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Published: Jan 19, 2017 5:32:02 PM
Published: Jan 19, 2017 5:30:42 PM
Published: Jan 11, 2017 3:28:00 PM
Office location: Rm 38, 2nd floor, South Wing, UCL Main Quadrangle
Volcanic Hazard from Iceland:
Analysis and Implications of the Eyjafjallajökull eruption
The explosive eruption on the 14th April 2010 of the Eyjafjallajökull volcano, Iceland, caused an unprecedented closure of UK, European and North Atlantic air space, which must be understood if similar situations are to be better managed in the future. This report examines the Eyjafjallajökull eruption, its impact on aviation and implications for the future, in the expectation of further activity in Iceland. By bringing together expertise from across the University, the UCL Institute for Risk and Disaster Reduction provides an integrated analysis covering volcanology, geophysics, rock and ice physics, meteorology, statistics, mechanical engineering, systems engineering, transport engineering, hazard and risk communication, law and ethics.
- The current volcanic activity in Iceland is not unusual. Explosive eruptions, comparable to the 2010 Eyjafjallajökull event, occur in Iceland every 20 to 40 years on average. The 1821-23 Eyjafjallajökull eruption lasted 14 months.
- Volcanic activity at Eyjafjallajökull only becomes a major problem over Europe if this activity is coincident with north to north westerly air flow between Iceland and North West Europe, which prevails for only 6% of the time. The implication, however, is that the most recent disruption of air transport in mid-May may not be the last, despite the current (24th May) cessation of ash production.
- The impact of the eruption on regional air space could have been predicted and better prepared for as the growing problem of aircraft-ash cloud encounters has been recognised for decades. Similarly, the potential for ash clouds, specifically from Icelandic volcanoes, to interfere with air traffic in UK, European and North Atlantic air-space was appreciated by the aviation industry well before the start of the Eyjafjallajökull eruption.
- The response to the ash cloud’s arrival in UK and adjacent air space was entirely reactive and therefore less effective than it should have been. This was primarily a function of the failure to recognise in advance the potential threat presented by volcanic ash clouds from Iceland. The situation was made worse by the inflexible nature of existing aviation protocols and by the absence of any pre-existing agreement on safe ash levels.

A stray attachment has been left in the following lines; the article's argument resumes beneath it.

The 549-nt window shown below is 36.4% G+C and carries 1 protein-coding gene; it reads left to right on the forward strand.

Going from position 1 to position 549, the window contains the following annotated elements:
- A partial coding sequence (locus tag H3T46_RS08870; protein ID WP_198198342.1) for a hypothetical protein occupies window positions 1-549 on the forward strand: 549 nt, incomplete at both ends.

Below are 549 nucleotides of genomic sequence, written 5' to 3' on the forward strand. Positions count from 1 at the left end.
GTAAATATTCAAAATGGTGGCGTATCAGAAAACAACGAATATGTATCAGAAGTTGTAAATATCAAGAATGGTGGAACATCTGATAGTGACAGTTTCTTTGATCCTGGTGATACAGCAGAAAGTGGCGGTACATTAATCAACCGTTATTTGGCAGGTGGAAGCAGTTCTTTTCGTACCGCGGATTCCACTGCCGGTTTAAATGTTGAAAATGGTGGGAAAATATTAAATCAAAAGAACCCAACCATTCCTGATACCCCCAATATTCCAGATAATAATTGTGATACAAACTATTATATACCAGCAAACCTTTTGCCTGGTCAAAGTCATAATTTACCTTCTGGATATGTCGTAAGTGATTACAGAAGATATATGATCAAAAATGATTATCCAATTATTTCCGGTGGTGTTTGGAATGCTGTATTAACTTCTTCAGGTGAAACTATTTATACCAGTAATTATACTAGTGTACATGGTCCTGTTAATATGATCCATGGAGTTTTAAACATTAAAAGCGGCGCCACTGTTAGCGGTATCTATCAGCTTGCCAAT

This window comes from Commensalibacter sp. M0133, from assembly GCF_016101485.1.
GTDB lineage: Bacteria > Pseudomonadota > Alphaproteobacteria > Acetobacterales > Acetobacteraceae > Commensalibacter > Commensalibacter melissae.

- Volcanic ash in the atmosphere can be highly damaging to the airframes, avionics and engines of civil jet aircraft: ingestion by engines of 2 gm-3 of ash has caused loss of power and near-crashes. The newly defined safe limits of ash are ad hoc and arbitrary and cannot be scientifically justified. Determining a range of robust best-estimate safe levels of ash for a wide range of situations, aircraft, engine types and pilot responses will cost time and money and will require the commitment of the aviation industry.
- Since the start of the Eyjafjallajökull eruption there has been much speculation about an eruption of the larger neighbouring Katla volcano. With the high frequency of eruptions of Katla, an eruption in the short term is a strong possibility. It is likely to be preceded by new earthquake activity. Presently there is no unusual seismicity under Katla.
- There is no doubt that future explosive eruptions in Iceland and elsewhere, coupled with appropriate meteorological conditions, have the potential to cause further disruption to air transport. It is not possible, however, to predict either when this will occur, or at what scale. The Eyjafjallajökull eruption demonstrated the limits of a precautionary approach. This then raises ethical issues, over who is to articulate the values to be taken into account when managing risk.